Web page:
I am trying to make an AvaloniaUI user control. I want to be able to set a property at design time from inside my XAML files and see the result in the designer in Rider, such as the "Hello World!" text below.

enter image description here

The approach I have taken is to add a property to the control that gets and sets the Text property of a TextBlock that is defined in the XAML.

public partial class SectionHeader : UserControl
    public string Caption
        get { return this.FindControl<TextBlock>("CaptionText").Text; }
        set { this.FindControl<TextBlock>("CaptionText").Text = value; }
    public SectionHeader()

    private void InitializeComponent()
<UserControl xmlns="https://github.com/avaloniaui"
             mc:Ignorable="d" d:DesignWidth="800" d:DesignHeight="450"
        <viewModels:MyViewModel />
    <TextBlock Background="#c71e32"

This approach works, but it does not use the patterns described in the documentation that rely on AvaloniaProperty. I am new to both Avalonia and XAML and wonder if my approach is sensible, or if there is a better and more "XAML way" to achieve this.


1 Answer 1


By 'default' the preference is to use a StyledProperty, as these can be bound or styled. If you don't need that, then you get away with something simpler, but if you really don't need anything more, then perhaps consider using a TextBlock with a class (e.g. Classes="SectionHeader") and styling to go with it. Custom controls are mostly useful for providing new behaviours; if you just want to keep the styling clean, then use styles.

To set up a StyledProperty in the class (which I'd suggest doing, because binding gives you so much power (e.g. to bind to a localisable resource key for globalisation)) you'd generally add something like

public static readonly StyledProperty<string> CaptionProperty = AvaloniaProperty.Register<SectionHeader, string>(nameof(Caption));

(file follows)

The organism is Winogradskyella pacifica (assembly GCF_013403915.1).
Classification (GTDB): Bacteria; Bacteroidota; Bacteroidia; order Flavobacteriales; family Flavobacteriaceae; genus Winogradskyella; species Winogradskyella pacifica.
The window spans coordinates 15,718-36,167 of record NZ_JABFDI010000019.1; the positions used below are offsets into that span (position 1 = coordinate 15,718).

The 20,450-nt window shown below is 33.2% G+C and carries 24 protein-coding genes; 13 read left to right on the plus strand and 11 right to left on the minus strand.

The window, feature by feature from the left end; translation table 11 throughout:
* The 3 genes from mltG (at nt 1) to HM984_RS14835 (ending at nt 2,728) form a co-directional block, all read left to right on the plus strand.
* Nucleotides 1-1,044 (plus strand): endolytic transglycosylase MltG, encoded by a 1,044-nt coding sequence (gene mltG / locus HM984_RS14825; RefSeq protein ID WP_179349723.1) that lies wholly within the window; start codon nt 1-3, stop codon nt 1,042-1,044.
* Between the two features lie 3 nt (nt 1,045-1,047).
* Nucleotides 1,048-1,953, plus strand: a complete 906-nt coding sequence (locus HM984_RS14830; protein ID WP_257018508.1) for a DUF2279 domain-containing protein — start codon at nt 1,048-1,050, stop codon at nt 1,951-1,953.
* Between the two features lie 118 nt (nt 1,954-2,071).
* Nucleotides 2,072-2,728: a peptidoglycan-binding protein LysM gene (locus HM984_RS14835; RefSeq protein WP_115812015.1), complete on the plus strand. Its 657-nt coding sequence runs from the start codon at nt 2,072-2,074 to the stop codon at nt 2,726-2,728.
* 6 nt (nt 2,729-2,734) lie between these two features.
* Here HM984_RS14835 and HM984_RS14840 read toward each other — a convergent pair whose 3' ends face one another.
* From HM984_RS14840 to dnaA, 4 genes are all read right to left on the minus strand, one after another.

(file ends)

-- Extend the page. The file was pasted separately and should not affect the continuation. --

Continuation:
public string Caption
    get => this.GetValue(CaptionProperty);
    set => this.SetValue(CaptionProperty, value);

as you can find in the documentation you've linked, and then bind this property in your XAML for the control (so that the above property is reflected in the control interface), for the TextBlock*:

Text="{Binding $parent[UserControl].Caption}"

and when using SectionHeader:

<controls:SectionHeader Caption="Hello, World!" />
<controls:SectionHeader Caption="{Binding Whatever.SectionCaption}" />
<controls:SectionHeader Caption="{DynamicResource LocalisedSectionCaption}" />

Again, you're not using any of the power of a UserControl, but I'd say there's nothing wrong with using one here.

When accessing named controls, consider adding a reference to XamlNameReferenceGenerator: if you're using .NET7+ it'll use a source-generator to generate fields for your named controls, so you don't have to find them by name (this makes the code cleaner, quicker to write and harder to get wrong or later break)

* $parent[UserControl] is one way to access the properties of the UserControl, rather than it's DataContext: see https://docs.avaloniaui.net/docs/data-binding/binding-to-controls for more information

  • \$\begingroup\$ Thank you very much, @VisualMelon. That makes perfect sense and has some very good extension points for my XAML/Avalonia learning path. Much appreciated! \$\endgroup\$ Feb 5, 2023 at 11:47

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